With multiple executives personally invested through locations of their own, SoBol owners are ensured franchisee-focused systems.
In the ever-growing health-focused fast-casual restaurant space, SoBol has carved out a promising niche for itself. Since its founding in 2014, the acai bowl franchise concept has experienced steady growth as a result of its corporate team’s immediate understanding of how important development through corporate-owned stores is to the strength and longevity of a brand.
With SoBol leadership involved in the everyday workings of the franchise at the store level, the brand creates the opportunity for an inside look at the effectiveness of processes otherwise unattainable from elsewhere in the business. The insight gained from this hands-on involvement helps the brand have better conversations to arrive at mutually beneficial efficiencies, positively impacting franchisee relations and adding value to every area of the SoBol franchise system.
“In my experience, businesses often get too comfortable with their marketing, operations and products and become stale,” said SoBol co-founder Jim Kalomiris. “It is so important to constantly evaluate your business and find areas of improvement, especially with the marketing and technology tools that exist today. From a physical standpoint, you need to be inside stores in order to see where you can improve and keep your business feeling fresh and new.”
In addition to overseeing the overall operation of the corporate team and franchise locations, Kalomiris co-owns all of the brand’s corporate locations and oversees the day-to-day operations of each store. He and co-founder Jason Mazzarone spent well over a year building their business, connecting with the community and taking care of customers at the flagship SoBol location in Sayville, New York, before deciding to open a second location in Patchogue. When that location took off as fast as the first did despite being just two towns over, Kalomiris said, he knew they were onto something with hands-on involvement in grassroots growth and began SoBol’s franchising journey.
Because the franchise brand is Long Island born and bred, SoBol benefits tremendously from community involvement, as evidenced by its explosive growth in the market. Kalomiris attributes this to the fact he and Mazzarone both grew up in Sayville, so they have a deep understanding of how community-centric the area is. Director of Franchise Operations Paul Gucciardo, who took over SoBol’s Huntington location in October 2018, chose to get involved with the brand as a franchise owner for this very reason.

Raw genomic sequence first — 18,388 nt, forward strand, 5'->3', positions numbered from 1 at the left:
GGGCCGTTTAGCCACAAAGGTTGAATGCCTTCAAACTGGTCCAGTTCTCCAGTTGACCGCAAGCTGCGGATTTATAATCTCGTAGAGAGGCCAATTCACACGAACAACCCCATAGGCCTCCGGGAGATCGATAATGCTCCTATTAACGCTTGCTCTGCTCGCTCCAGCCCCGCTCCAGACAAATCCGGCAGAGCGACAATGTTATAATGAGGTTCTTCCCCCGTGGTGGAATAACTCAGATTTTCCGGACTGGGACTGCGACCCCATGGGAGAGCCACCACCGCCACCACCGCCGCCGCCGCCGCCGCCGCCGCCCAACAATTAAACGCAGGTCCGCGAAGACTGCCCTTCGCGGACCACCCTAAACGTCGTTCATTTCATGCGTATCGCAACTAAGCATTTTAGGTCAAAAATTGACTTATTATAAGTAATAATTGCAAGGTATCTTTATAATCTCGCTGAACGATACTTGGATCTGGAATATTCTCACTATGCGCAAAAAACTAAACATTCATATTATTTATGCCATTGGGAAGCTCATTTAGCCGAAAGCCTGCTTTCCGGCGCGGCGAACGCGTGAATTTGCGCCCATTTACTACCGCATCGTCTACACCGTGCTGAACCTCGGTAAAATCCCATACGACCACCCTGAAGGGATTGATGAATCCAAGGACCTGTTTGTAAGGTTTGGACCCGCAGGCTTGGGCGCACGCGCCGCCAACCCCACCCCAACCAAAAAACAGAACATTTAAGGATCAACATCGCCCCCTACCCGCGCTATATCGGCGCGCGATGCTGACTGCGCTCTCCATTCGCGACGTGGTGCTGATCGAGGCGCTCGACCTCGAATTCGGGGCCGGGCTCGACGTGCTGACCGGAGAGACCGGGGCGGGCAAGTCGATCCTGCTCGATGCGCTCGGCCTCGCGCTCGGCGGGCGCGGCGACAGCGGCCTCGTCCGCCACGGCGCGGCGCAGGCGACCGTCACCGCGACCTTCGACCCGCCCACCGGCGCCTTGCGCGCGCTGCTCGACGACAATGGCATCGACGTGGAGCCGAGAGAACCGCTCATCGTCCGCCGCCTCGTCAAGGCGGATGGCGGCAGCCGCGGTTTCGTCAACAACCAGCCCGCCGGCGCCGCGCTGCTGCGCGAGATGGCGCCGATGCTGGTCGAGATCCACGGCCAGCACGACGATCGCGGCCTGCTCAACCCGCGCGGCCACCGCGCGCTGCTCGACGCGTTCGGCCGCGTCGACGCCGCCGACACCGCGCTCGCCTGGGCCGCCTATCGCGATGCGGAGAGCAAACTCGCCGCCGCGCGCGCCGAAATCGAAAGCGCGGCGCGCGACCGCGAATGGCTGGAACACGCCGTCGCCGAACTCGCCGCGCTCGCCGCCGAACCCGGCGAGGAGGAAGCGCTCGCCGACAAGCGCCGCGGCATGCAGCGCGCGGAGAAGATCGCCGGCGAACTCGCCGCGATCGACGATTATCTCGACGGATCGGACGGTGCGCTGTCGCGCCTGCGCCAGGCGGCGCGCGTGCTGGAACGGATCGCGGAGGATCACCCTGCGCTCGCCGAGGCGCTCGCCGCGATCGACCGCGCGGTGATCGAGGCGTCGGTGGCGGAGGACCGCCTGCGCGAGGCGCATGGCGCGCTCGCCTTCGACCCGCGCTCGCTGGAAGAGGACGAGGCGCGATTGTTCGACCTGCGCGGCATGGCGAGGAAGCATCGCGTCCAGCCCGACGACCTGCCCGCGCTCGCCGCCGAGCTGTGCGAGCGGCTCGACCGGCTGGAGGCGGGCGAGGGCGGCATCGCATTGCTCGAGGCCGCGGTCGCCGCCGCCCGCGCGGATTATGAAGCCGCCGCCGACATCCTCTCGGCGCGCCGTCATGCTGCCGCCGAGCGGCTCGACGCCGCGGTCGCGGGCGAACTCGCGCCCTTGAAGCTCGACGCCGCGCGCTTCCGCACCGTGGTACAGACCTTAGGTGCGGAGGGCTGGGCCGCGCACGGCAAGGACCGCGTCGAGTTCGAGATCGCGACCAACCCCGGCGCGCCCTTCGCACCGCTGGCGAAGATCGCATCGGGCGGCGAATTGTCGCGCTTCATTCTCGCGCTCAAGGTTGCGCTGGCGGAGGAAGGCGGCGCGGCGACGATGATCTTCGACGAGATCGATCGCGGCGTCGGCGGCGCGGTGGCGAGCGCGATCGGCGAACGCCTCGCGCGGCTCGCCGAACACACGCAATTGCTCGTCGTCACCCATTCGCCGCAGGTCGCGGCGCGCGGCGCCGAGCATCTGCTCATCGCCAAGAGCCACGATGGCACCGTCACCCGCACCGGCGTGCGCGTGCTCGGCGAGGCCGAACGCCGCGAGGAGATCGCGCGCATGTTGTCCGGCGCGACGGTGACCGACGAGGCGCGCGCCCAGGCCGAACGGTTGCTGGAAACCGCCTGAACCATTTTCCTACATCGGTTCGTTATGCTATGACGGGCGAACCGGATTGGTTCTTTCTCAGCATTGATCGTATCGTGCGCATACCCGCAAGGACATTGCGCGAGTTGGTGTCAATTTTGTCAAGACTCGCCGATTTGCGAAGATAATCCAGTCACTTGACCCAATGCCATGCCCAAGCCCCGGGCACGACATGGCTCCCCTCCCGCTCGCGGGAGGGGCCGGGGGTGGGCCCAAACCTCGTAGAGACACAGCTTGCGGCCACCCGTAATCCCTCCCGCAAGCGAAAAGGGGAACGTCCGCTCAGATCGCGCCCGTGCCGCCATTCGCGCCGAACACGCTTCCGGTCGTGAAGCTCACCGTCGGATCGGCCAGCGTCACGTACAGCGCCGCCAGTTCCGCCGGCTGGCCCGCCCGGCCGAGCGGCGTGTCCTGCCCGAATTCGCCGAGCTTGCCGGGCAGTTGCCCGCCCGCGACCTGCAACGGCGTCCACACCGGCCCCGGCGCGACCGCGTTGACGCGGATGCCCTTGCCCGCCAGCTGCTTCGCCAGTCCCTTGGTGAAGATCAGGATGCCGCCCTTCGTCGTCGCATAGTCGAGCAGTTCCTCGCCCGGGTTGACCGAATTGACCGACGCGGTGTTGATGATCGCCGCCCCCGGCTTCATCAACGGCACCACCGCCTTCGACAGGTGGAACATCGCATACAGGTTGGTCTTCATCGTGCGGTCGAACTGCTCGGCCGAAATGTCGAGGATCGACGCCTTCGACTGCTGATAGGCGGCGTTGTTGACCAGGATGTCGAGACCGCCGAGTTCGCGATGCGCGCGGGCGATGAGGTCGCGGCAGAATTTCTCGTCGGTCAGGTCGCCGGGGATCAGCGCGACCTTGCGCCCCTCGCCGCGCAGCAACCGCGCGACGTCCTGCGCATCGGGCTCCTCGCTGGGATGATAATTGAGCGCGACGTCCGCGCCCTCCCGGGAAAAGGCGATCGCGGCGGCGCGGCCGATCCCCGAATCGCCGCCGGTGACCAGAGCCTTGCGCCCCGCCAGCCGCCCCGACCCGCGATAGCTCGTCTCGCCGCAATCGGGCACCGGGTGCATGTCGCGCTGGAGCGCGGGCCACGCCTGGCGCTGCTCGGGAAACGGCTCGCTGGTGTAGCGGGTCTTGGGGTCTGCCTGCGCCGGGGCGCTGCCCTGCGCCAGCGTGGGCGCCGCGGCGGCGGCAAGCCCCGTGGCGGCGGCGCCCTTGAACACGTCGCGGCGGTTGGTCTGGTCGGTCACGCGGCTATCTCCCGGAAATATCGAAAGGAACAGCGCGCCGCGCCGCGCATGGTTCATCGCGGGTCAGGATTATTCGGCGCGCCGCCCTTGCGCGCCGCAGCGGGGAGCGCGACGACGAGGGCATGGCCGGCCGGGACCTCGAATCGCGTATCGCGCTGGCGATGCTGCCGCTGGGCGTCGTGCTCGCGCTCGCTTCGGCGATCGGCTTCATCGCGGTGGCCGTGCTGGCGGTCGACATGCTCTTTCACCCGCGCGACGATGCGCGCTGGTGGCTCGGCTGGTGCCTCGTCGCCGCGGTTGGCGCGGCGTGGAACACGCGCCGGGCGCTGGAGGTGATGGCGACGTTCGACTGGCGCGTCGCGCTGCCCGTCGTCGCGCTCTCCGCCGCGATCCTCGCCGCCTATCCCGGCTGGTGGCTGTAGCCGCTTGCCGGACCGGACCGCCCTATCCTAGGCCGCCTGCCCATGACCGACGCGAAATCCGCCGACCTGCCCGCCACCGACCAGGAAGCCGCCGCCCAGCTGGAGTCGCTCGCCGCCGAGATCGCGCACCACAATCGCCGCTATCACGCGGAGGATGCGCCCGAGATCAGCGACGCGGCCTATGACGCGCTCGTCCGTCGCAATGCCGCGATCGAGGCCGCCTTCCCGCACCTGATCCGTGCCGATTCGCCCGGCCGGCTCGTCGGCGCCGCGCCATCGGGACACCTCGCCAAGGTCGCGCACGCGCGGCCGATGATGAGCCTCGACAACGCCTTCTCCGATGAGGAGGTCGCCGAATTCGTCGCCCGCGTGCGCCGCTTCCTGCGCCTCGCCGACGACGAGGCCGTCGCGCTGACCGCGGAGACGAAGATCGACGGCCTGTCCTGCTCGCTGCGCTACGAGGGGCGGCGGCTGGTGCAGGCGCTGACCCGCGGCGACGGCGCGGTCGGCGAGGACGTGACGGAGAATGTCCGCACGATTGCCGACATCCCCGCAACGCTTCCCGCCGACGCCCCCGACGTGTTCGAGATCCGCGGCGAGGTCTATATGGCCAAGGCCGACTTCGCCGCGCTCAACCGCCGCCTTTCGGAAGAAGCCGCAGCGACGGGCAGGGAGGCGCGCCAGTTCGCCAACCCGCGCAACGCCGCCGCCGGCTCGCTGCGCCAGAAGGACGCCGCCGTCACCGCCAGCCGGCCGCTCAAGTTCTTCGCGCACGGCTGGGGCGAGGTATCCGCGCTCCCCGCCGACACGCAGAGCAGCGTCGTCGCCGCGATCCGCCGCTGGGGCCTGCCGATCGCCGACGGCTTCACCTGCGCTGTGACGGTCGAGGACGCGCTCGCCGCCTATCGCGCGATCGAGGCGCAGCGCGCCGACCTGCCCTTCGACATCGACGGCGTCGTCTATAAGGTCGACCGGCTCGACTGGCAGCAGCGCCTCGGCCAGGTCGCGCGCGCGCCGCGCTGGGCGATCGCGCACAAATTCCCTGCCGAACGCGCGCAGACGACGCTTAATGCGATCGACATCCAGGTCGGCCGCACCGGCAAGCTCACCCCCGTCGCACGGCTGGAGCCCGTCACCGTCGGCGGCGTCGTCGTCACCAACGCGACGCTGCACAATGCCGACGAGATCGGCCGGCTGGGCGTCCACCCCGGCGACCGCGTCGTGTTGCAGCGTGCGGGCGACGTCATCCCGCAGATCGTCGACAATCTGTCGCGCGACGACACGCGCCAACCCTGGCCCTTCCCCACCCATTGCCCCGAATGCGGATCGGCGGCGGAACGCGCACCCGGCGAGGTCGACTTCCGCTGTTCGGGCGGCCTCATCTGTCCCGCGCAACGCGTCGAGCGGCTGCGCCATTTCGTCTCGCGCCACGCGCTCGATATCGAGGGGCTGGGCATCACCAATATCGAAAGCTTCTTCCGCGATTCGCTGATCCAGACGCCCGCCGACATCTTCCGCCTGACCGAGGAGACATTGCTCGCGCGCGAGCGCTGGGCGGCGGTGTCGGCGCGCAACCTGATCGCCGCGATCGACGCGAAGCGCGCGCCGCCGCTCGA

“I joined the SoBol team in the spring of 2017, and when the chance to purchase a location became available, I jumped at the chance,” he said. “My kids go to school in Huntington and I’m deeply entrenched in the community. I knew it’d be great for the store to have a familiar face. One of SoBol’s core values is to be community driven, which is clear in its commitment to growing the business in the grassroots.”
Kalomiris echoed Gucciardo’s sentiment. “We understood very early on that our operations should reflect our idea of community business,” he said. “We are always participating in community events and recruiting staff locally. We also make it a point to connect with our customers by asking for their names rather than giving them an order number because everyone should feel like a regular at SoBol. It’s always been a major aspect of our business that I feel has contributed to our success.”
“Our corporate-owned stores linked to local organizations help us show franchisees how important and profitable it is to be involved,” Gucciardo said.
The success SoBol has generated from corporate investment proves there’s a competitive advantage to having skin in the game. Leading by example from the store level lays a strong groundwork for SoBol franchisees to follow to build up a strong customer base and improve unit-level economics. Real-life intel from stores on a daily basis helps franchisees gain confidence in the brand because they know the decisions being made impact the people making them personally as well.
For Kalomiris, corporate investment into both its stores and people will remain an integral part of SoBol’s strategic plan as it pursues further expansion. “You have to reinvest in order to bring success to your business,” he said. “A major part of our success is our awesome, customer-centric staff. They are the most important investment for us and if we can work with them to understand where we can improve, we think we can continue this success for a very long time.